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Schades’ house in 1927.  Sixth Street is just in front of the bushes.  Pictured are Gertrude Garrison and her niece Ann Garrigan.

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Swans’ House in the snow of 1944.  The corner of the Schades’ house is at the upper right.


    For the Fifth Street homes between Western Avenue and the Aspinwall Playground, Sixth Street provided a place for garages.  Eva Dillon Kunde kept her automobile in this single-car garage behind her house.  The garage floor was at the same level as Sixth Street.  The part under the garage floor was for storage and was concealed by white wooden lattice.  Over time, the garage began pulling away from the hillside, and for a while it looked like the garage was going to collapse.

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Eva Kunde’s Garage before the repair

    But Eva had it repaired and it lasted until 1960 when the state began building the Route 28 “Bypass” just above Sixth Street.  The garage for the Robbins family at #27 Fifth Street was a more substantial building.  There was space to park at the Sixth Street level, but there also was a driveway to garage space on a lower level.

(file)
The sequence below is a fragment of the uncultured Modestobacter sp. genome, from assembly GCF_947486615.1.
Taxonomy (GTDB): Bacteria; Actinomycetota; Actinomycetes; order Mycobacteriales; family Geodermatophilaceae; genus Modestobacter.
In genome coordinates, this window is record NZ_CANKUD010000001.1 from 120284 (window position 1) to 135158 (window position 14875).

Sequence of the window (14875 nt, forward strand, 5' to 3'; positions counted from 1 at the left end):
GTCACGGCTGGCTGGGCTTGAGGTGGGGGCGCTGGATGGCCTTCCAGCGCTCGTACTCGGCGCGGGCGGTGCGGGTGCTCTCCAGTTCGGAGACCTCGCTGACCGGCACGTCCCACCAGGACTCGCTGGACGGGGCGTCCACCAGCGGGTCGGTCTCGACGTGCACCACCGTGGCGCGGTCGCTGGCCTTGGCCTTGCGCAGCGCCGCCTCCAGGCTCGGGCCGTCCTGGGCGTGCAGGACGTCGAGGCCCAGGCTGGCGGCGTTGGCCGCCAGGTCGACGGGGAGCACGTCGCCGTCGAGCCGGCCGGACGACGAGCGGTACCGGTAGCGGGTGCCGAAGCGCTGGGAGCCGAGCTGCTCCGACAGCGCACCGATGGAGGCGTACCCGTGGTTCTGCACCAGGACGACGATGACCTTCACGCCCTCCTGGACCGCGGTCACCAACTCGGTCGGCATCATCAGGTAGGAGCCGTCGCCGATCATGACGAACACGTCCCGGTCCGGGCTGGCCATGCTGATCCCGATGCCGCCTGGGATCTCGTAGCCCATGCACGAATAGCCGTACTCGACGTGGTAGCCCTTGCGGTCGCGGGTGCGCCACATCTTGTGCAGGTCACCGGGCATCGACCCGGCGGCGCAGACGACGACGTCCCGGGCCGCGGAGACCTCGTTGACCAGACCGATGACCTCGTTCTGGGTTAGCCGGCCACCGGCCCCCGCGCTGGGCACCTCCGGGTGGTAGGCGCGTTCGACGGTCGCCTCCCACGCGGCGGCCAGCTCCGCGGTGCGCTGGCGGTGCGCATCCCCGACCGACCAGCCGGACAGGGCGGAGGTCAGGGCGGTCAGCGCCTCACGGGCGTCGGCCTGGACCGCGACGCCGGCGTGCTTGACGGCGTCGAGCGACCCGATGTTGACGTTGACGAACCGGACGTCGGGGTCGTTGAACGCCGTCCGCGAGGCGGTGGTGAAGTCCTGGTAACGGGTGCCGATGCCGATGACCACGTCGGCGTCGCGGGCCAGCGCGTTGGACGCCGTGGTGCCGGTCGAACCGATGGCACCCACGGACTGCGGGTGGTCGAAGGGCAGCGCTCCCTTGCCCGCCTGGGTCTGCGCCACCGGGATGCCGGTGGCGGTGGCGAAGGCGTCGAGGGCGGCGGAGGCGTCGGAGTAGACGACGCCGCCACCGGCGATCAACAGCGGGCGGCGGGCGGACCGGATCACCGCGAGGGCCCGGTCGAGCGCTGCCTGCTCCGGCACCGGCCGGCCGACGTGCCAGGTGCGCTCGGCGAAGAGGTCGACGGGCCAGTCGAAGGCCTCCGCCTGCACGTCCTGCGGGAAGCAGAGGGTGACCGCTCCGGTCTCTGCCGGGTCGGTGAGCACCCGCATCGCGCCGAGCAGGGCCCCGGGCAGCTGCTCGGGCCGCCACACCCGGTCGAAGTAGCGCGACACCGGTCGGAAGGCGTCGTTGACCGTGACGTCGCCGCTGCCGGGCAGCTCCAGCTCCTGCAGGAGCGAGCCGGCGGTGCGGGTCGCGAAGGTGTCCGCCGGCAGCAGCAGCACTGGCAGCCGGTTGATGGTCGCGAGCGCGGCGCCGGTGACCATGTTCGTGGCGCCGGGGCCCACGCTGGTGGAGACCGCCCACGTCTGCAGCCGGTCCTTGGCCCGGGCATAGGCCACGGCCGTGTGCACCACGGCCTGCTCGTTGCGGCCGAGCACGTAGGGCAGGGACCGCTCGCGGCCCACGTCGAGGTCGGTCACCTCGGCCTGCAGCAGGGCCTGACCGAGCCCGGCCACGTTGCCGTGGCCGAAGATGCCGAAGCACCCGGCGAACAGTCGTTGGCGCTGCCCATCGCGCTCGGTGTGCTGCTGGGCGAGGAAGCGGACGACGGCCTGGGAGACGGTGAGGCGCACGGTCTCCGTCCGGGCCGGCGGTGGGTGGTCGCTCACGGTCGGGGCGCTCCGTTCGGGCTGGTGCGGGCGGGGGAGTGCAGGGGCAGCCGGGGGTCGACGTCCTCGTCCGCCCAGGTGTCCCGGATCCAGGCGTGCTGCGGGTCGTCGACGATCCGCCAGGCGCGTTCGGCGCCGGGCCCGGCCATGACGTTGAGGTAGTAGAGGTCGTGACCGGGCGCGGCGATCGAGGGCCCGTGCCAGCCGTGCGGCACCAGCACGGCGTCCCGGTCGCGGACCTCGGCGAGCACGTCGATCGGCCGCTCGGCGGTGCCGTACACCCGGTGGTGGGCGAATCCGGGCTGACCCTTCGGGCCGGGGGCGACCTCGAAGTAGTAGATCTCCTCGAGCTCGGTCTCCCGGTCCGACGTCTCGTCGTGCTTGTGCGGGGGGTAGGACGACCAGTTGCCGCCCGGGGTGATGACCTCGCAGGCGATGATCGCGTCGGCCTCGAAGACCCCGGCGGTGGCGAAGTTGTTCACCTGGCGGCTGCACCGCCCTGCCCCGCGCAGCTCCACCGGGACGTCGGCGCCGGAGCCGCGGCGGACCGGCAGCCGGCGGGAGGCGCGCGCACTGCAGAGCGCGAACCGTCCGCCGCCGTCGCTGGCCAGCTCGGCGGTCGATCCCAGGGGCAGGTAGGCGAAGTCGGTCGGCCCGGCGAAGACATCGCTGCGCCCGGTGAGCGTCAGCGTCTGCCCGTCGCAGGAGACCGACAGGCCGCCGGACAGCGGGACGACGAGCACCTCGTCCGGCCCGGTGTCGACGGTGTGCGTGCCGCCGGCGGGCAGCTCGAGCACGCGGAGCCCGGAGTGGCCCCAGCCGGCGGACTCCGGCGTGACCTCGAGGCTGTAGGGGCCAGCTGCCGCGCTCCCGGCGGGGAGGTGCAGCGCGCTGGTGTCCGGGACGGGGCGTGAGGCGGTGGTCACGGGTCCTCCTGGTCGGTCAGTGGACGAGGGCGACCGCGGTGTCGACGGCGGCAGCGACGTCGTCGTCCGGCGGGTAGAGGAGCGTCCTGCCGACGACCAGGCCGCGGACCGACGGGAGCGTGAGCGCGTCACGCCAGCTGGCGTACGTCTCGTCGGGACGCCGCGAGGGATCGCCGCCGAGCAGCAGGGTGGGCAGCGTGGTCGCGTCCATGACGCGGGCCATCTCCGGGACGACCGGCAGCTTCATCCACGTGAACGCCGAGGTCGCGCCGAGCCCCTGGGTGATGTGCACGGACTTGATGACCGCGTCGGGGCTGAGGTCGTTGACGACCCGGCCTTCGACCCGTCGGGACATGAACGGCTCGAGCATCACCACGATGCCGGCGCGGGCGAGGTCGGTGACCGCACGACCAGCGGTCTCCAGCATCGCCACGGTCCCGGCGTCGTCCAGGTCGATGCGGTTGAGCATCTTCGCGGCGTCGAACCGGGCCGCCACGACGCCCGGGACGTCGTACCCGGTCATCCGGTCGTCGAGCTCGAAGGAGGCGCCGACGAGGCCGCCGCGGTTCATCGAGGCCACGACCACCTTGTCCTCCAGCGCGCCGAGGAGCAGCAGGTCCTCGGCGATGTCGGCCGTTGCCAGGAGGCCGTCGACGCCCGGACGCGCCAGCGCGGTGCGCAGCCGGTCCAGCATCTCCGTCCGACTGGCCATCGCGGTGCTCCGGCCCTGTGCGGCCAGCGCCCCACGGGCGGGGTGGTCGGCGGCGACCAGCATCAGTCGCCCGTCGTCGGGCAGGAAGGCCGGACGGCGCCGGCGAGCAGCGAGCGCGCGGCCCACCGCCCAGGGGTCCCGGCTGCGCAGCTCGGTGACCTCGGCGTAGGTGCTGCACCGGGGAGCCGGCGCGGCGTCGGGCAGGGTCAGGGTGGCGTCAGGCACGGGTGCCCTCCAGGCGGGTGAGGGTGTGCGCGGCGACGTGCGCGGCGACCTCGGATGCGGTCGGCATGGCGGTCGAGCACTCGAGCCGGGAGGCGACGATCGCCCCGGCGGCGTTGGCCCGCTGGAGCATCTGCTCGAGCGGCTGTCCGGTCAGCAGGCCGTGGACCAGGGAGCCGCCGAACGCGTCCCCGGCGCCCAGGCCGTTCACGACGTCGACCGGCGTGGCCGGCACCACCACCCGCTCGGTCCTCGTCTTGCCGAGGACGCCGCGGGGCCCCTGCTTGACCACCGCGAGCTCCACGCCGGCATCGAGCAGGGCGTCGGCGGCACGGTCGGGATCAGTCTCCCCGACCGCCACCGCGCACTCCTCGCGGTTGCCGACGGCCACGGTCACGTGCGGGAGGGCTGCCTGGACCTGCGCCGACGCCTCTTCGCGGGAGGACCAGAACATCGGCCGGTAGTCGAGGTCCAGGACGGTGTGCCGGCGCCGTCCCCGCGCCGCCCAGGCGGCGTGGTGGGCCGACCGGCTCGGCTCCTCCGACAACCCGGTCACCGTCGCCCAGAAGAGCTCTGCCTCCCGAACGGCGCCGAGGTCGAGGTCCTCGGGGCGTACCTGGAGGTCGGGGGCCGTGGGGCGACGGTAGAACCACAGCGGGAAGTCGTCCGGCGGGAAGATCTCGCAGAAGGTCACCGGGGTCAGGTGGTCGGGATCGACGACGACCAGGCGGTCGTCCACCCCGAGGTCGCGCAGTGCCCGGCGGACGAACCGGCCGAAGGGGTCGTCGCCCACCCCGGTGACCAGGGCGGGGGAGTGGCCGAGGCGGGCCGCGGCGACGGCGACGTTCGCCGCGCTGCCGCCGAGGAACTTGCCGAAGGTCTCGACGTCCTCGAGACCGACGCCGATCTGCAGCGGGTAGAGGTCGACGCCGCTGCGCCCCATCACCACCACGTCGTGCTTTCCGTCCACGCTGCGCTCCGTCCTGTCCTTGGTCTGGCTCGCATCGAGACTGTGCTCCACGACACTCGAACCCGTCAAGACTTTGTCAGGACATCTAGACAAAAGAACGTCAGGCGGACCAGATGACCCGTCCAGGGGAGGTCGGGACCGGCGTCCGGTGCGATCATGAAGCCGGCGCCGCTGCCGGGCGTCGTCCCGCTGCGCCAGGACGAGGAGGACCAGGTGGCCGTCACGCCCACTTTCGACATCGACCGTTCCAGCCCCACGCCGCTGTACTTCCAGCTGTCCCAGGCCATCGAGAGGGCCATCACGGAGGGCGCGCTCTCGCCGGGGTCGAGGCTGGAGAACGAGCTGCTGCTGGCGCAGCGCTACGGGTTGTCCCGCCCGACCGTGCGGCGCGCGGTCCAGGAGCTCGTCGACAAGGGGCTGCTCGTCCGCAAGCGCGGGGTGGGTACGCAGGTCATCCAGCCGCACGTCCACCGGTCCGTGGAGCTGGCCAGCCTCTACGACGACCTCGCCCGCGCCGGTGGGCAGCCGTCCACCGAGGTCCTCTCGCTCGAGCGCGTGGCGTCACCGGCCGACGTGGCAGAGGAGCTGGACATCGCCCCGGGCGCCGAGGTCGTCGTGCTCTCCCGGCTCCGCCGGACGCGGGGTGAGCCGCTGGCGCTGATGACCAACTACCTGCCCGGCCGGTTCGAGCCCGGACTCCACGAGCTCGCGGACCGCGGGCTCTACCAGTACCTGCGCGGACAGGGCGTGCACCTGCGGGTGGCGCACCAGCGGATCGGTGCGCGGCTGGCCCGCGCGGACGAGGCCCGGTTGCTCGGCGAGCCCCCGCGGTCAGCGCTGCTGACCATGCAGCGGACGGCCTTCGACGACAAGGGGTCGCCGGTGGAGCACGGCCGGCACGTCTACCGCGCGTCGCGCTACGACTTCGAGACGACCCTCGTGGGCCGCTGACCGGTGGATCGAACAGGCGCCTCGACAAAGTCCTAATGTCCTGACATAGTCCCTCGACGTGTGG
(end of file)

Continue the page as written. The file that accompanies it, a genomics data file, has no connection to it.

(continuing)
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The Robbins’ Family garage behind #27 Fifth St.  The lower entrance was behind the garbage can.

    The school had an entrance from Sixth Street directly onto the second floor of the building.  The Fourth, Fifth, and Sixth grades had their classrooms on that floor, and at recess they exited to Sixth Street for 15 minutes of play.  The street was the playground at recess, and it was a place where children could gather to play and talk before school opened in the morning and at lunch time.

    We walked to the grade school along Sixth Street, and as we walked we shared stories we had heard on the after-school radio programs from the night before.  Do you remember “Jack Armstrong, the All-American Boy?”  How about “Tennessee Jed” or “Sky King” or “Sgt. Preston of the Yukon” or “Straight Arrow?”  Whatever happened in the 15-minute programs the previous evening was something to talk about the next day.

    Sixth Street is where we kids from Fifth Street and some from up on the hill played “Release” in the evenings, hiding in the bushes.  Sixth Street was where I learned to ride a bicycle.  I don’t know how many times my grandfather trotted down Sixth Street holding the bicycle while I learned to balance it.
 
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Looking west on Sixth Street (c. 1950) toward the Playground.  Swans’ house was up the steep hill

    And Sixth Street between Western and Center Avenues was where a couple of mischievous third graders “bombed” the bird bath of a Fifth Street resident with large rocks they picked up on the way to school and got summoned to “the office” for a talk from Dr. Jacques. 

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(Left) A view of Swans’ house through the trees in 1958.
(Right) The same scene taken two years later when road construction had claimed the hillside. 
Sixth Street was just a memory.